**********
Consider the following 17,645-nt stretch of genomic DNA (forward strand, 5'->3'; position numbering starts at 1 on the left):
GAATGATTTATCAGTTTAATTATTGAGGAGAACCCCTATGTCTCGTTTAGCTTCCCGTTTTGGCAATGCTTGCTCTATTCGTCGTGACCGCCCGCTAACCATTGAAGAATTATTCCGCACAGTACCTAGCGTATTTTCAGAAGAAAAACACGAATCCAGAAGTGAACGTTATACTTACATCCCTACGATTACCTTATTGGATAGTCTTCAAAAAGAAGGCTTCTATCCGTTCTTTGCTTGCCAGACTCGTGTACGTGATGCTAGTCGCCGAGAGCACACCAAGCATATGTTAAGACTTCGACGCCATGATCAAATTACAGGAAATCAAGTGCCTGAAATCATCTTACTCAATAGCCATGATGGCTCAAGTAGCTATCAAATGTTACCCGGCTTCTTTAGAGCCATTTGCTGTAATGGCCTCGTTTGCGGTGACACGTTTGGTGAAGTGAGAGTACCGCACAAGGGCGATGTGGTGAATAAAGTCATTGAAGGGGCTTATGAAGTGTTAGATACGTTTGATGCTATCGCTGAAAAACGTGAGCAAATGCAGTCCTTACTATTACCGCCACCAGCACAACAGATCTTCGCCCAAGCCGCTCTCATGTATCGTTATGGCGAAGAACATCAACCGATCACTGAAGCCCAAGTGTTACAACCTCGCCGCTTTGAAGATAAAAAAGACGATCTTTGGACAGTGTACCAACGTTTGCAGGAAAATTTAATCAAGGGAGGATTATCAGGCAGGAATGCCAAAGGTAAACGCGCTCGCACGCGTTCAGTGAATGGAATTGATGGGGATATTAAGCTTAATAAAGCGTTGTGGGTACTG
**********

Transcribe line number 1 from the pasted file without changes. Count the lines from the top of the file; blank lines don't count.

Consider the following 17,645-nt stretch of genomic DNA (forward strand, 5'->3'; position numbering starts at 1 on the left):